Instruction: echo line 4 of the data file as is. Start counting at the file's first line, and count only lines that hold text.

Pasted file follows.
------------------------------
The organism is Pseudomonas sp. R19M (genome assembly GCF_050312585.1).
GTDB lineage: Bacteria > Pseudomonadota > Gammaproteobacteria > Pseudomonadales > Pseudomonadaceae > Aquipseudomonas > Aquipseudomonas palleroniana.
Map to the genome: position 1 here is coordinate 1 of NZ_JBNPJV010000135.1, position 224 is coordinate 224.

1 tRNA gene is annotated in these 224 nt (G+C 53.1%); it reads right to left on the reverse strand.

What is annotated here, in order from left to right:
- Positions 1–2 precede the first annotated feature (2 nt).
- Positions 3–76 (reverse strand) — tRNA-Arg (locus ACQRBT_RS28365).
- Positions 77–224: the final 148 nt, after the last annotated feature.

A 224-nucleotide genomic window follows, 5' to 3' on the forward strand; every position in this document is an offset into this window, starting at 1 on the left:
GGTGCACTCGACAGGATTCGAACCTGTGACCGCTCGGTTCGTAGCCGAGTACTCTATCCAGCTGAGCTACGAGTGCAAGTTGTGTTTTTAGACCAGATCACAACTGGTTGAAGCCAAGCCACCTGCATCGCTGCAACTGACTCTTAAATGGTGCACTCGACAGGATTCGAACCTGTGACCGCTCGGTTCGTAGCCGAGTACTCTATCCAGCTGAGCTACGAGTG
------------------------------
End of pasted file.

1 tRNA gene is annotated in these 224 nt (G+C 53.1%); it reads right to left on the reverse strand.